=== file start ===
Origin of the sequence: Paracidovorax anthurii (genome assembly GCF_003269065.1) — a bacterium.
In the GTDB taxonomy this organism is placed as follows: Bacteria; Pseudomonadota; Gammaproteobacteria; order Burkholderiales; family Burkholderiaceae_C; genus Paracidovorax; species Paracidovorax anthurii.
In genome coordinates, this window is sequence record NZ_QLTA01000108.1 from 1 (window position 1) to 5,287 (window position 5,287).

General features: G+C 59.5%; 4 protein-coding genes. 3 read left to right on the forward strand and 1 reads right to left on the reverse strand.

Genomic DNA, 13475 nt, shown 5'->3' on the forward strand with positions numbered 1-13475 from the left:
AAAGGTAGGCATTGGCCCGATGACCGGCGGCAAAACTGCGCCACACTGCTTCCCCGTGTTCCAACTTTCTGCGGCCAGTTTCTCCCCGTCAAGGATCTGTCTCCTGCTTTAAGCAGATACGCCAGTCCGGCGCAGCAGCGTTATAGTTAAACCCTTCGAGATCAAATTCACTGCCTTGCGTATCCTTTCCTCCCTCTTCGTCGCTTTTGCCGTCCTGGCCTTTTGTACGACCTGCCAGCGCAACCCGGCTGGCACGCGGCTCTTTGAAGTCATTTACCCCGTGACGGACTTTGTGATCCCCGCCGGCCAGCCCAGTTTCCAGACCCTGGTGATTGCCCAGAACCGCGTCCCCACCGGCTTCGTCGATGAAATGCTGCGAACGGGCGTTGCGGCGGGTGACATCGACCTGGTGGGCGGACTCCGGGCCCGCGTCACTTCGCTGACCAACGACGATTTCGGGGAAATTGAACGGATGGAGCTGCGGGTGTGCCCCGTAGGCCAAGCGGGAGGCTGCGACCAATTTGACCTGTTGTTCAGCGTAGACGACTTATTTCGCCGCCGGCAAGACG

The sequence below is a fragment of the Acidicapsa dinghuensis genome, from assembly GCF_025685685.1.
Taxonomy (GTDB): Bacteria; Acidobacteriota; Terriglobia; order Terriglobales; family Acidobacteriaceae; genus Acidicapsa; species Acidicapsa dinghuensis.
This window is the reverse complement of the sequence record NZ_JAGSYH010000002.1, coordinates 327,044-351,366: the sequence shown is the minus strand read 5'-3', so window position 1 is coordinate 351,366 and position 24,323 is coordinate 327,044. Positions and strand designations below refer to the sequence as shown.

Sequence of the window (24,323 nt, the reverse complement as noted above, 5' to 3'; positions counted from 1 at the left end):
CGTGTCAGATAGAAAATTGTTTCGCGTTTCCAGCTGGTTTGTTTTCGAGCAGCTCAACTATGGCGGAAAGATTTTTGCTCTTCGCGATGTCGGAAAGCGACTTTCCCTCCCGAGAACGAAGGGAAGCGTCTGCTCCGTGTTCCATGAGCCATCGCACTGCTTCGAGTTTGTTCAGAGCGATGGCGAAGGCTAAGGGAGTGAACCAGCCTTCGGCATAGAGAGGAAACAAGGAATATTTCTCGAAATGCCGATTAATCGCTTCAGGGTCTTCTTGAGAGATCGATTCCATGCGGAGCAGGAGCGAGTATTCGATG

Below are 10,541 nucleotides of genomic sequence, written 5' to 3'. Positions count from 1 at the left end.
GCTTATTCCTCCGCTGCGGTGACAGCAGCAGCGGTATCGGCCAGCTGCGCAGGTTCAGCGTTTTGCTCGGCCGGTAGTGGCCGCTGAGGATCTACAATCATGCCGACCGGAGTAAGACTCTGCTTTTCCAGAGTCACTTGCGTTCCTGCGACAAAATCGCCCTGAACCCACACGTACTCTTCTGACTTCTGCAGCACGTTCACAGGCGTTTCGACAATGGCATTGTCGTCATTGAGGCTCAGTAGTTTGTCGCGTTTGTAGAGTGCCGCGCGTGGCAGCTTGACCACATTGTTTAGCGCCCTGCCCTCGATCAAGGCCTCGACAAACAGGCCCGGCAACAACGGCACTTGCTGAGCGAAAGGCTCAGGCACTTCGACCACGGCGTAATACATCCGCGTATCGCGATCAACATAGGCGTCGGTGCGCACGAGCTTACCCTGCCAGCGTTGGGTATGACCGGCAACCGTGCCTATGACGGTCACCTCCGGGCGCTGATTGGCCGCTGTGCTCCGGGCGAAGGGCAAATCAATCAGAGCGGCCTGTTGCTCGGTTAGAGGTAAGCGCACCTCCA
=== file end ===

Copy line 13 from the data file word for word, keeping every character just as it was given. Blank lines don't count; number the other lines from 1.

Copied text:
GCTTATTCCTCCGCTGCGGTGACAGCAGCAGCGGTATCGGCCAGCTGCGCAGGTTCAGCGTTTTGCTCGGCCGGTAGTGGCCGCTGAGGATCTACAATCATGCCGACCGGAGTAAGACTCTGCTTTTCCAGAGTCACTTGCGTTCCTGCGACAAAATCGCCCTGAACCCACACGTACTCTTCTGACTTCTGCAGCACGTTCACAGGCGTTTCGACAATGGCATTGTCGTCATTGAGGCTCAGTAGTTTGTCGCGTTTGTAGAGTGCCGCGCGTGGCAGCTTGACCACATTGTTTAGCGCCCTGCCCTCGATCAAGGCCTCGACAAACAGGCCCGGCAACAACGGCACTTGCTGAGCGAAAGGCTCAGGCACTTCGACCACGGCGTAATACATCCGCGTATCGCGATCAACATAGGCGTCGGTGCGCACGAGCTTACCCTGCCAGCGTTGGGTATGACCGGCAACCGTGCCTATGACGGTCACCTCCGGGCGCTGATTGGCCGCTGTGCTCCGGGCGAAGGGCAAATCAATCAGAGCGGCCTGTTGCTCGGTTAGAGGTAAGCGCACCTCCA